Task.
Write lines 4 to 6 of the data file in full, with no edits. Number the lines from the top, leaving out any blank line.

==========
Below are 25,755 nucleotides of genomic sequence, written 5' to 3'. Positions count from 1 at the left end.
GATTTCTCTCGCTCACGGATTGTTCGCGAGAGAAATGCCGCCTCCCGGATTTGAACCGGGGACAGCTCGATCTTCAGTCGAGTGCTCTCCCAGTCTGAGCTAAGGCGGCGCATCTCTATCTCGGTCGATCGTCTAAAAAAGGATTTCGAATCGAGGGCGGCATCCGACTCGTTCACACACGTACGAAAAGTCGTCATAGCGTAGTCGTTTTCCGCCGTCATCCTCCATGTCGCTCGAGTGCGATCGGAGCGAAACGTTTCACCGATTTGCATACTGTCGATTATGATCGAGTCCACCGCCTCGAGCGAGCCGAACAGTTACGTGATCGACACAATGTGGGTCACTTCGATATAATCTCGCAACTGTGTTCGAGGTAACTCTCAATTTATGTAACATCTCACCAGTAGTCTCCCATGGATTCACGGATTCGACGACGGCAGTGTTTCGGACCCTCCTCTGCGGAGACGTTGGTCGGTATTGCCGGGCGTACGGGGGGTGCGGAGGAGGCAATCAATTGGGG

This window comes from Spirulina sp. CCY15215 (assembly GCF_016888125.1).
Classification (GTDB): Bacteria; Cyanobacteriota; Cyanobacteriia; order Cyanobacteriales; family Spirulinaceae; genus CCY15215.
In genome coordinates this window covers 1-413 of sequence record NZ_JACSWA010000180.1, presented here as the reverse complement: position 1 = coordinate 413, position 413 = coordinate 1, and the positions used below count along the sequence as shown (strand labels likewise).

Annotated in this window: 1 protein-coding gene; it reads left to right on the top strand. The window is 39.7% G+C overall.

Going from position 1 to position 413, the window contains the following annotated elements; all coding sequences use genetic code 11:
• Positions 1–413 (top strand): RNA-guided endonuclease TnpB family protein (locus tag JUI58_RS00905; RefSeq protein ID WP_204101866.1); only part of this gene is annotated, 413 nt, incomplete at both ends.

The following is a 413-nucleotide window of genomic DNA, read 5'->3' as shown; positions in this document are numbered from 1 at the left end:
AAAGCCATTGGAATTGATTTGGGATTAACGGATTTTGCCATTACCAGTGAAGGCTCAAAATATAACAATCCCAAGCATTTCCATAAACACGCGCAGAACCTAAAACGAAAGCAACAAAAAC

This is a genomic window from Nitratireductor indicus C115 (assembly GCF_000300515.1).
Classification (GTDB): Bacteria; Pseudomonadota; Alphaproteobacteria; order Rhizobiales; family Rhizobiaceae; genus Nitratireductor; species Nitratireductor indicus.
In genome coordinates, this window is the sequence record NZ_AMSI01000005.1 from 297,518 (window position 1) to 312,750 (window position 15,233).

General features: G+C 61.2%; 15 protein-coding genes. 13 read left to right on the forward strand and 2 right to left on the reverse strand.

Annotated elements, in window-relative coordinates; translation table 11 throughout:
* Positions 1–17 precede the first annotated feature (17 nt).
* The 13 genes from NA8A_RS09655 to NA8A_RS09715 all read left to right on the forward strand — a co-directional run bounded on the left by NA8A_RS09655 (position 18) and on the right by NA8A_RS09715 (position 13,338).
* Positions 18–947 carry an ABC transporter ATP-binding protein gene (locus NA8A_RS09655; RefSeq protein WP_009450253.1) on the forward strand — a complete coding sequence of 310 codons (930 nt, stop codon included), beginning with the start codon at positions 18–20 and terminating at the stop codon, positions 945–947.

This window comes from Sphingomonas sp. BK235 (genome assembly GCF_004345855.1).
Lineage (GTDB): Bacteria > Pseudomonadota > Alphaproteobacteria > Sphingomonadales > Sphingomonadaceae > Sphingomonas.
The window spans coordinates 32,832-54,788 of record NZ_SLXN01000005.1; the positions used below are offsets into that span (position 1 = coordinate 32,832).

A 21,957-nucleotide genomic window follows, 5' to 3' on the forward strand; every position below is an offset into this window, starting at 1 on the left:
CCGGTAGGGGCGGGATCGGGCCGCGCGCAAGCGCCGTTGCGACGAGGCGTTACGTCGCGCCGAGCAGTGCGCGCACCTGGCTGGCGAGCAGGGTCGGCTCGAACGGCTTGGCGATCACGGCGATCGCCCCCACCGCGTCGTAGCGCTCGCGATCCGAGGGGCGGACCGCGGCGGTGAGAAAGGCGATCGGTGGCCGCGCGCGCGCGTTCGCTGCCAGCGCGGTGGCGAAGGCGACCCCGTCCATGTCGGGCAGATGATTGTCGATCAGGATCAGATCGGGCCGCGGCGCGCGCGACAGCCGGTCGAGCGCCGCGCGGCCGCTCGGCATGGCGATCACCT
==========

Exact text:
Classification (GTDB): Bacteria; Cyanobacteriota; Cyanobacteriia; order Cyanobacteriales; family Spirulinaceae; genus CCY15215.
In genome coordinates this window covers 1-413 of sequence record NZ_JACSWA010000180.1, presented here as the reverse complement: position 1 = coordinate 413, position 413 = coordinate 1, and the positions used below count along the sequence as shown (strand labels likewise).

Annotated in this window: 1 protein-coding gene; it reads left to right on the top strand. The window is 39.7% G+C overall.